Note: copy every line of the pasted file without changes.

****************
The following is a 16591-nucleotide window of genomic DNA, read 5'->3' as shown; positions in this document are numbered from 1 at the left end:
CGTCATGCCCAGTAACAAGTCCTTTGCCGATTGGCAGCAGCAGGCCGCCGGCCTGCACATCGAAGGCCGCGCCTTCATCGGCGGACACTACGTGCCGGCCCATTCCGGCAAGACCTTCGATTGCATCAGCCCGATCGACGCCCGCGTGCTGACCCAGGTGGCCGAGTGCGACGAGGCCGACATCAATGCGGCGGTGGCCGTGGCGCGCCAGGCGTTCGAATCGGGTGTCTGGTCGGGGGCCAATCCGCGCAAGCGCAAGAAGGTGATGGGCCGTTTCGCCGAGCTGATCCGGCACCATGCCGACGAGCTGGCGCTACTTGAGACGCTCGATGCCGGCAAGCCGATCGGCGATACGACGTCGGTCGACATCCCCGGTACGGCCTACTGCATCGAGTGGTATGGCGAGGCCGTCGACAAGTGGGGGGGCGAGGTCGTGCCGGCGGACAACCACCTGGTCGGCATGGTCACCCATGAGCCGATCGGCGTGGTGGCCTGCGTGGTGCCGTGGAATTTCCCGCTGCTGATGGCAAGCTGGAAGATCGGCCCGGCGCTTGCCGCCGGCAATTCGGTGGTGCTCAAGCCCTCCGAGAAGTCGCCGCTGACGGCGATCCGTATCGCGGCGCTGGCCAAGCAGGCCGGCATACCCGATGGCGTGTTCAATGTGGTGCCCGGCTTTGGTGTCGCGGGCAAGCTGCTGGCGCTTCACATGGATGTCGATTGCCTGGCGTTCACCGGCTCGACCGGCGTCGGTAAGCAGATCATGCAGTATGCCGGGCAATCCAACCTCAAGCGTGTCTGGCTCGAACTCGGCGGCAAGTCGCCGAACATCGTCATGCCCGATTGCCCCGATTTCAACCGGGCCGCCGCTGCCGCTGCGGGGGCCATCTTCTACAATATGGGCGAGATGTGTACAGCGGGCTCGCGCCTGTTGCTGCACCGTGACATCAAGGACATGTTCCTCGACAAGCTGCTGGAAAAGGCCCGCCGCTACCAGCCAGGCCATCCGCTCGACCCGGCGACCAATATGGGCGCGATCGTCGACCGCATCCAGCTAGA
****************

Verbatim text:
The following is a 16591-nucleotide window of genomic DNA, read 5'->3' as shown; positions in this document are numbered from 1 at the left end:
CGTCATGCCCAGTAACAAGTCCTTTGCCGATTGGCAGCAGCAGGCCGCCGGCCTGCACATCGAAGGCCGCGCCTTCATCGGCGGACACTACGTGCCGGCCCATTCCGGCAAGACCTTCGATTGCATCAGCCCGATCGACGCCCGCGTGCTGACCCAGGTGGCCGAGTGCGACGAGGCCGACATCAATGCGGCGGTGGCCGTGGCGCGCCAGGCGTTCGAATCGGGTGTCTGGTCGGGGGCCAATCCGCGCAAGCGCAAGAAGGTGATGGGCCGTTTCGCCGAGCTGATCCGGCACCATGCCGACGAGCTGGCGCTACTTGAGACGCTCGATGCCGGCAAGCCGATCGGCGATACGACGTCGGTCGACATCCCCGGTACGGCCTACTGCATCGAGTGGTATGGCGAGGCCGTCGACAAGTGGGGGGGCGAGGTCGTGCCGGCGGACAACCACCTGGTCGGCATGGTCACCCATGAGCCGATCGGCGTGGTGGCCTGCGTGGTGCCGTGGAATTTCCCGCTGCTGATGGCAAGCTGGAAGATCGGCCCGGCGCTTGCCGCCGGCAATTCGGTGGTGCTCAAGCCCTCCGAGAAGTCGCCGCTGACGGCGATCCGTATCGCGGCGCTGGCCAAGCAGGCCGGCATACCCGATGGCGTGTTCAATGTGGTGCCCGGCTTTGGTGTCGCGGGCAAGCTGCTGGCGCTTCACATGGATGTCGATTGCCTGGCGTTCACCGGCTCGACCGGCGTCGGTAAGCAGATCATGCAGTATGCCGGGCAATCCAACCTCAAGCGTGTCTGGCTCGAACTCGGCGGCAAGTCGCCGAACATCGTCATGCCCGATTGCCCCGATTTCAACCGGGCCGCCGCTGCCGCTGCGGGGGCCATCTTCTACAATATGGGCGAGATGTGTACAGCGGGCTCGCGCCTGTTGCTGCACCGTGACATCAAGGACATGTTCCTCGACAAGCTGCTGGAAAAGGCCCGCCGCTACCAGCCAGGCCATCCGCTCGACCCGGCGACCAATATGGGCGCGATCGTCGACCGCATCCAGCTAGA